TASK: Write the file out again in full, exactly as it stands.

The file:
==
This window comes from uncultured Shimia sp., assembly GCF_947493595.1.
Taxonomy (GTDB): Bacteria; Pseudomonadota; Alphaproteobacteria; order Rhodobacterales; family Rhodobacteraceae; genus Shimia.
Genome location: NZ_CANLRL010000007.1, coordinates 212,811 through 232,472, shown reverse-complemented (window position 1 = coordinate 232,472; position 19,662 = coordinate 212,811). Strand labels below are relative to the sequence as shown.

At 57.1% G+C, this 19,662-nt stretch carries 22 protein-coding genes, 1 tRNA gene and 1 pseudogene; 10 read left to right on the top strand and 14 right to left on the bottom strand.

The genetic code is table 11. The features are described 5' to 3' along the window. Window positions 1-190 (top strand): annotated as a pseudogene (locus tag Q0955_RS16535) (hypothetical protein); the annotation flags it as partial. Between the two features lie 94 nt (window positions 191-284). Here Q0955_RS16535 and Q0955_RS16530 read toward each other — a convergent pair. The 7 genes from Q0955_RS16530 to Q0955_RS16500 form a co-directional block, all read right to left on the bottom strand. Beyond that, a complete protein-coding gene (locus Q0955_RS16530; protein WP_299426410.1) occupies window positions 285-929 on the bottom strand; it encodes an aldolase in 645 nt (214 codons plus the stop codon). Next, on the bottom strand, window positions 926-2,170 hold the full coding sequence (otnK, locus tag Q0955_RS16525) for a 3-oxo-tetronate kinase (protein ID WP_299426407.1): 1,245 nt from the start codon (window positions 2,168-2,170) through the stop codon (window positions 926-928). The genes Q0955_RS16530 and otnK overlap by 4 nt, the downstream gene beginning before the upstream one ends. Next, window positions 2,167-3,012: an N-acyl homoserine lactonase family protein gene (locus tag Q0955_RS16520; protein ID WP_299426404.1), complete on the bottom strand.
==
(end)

This window comes from uncultured Shimia sp., assembly GCF_947493595.1.
Taxonomy (GTDB): Bacteria; Pseudomonadota; Alphaproteobacteria; order Rhodobacterales; family Rhodobacteraceae; genus Shimia.
Genome location: NZ_CANLRL010000007.1, coordinates 212,811 through 232,472, shown reverse-complemented (window position 1 = coordinate 232,472; position 19,662 = coordinate 212,811). Strand labels below are relative to the sequence as shown.

At 57.1% G+C, this 19,662-nt stretch carries 22 protein-coding genes, 1 tRNA gene and 1 pseudogene; 10 read left to right on the top strand and 14 right to left on the bottom strand.

The genetic code is table 11. The features are described 5' to 3' along the window. Window positions 1-190 (top strand): annotated as a pseudogene (locus tag Q0955_RS16535) (hypothetical protein); the annotation flags it as partial. Between the two features lie 94 nt (window positions 191-284). Here Q0955_RS16535 and Q0955_RS16530 read toward each other — a convergent pair. The 7 genes from Q0955_RS16530 to Q0955_RS16500 form a co-directional block, all read right to left on the bottom strand. Beyond that, a complete protein-coding gene (locus Q0955_RS16530; protein WP_299426410.1) occupies window positions 285-929 on the bottom strand; it encodes an aldolase in 645 nt (214 codons plus the stop codon). Next, on the bottom strand, window positions 926-2,170 hold the full coding sequence (otnK, locus tag Q0955_RS16525) for a 3-oxo-tetronate kinase (protein ID WP_299426407.1): 1,245 nt from the start codon (window positions 2,168-2,170) through the stop codon (window positions 926-928). The genes Q0955_RS16530 and otnK overlap by 4 nt, the downstream gene beginning before the upstream one ends. Next, window positions 2,167-3,012: an N-acyl homoserine lactonase family protein gene (locus tag Q0955_RS16520; protein ID WP_299426404.1), complete on the bottom strand.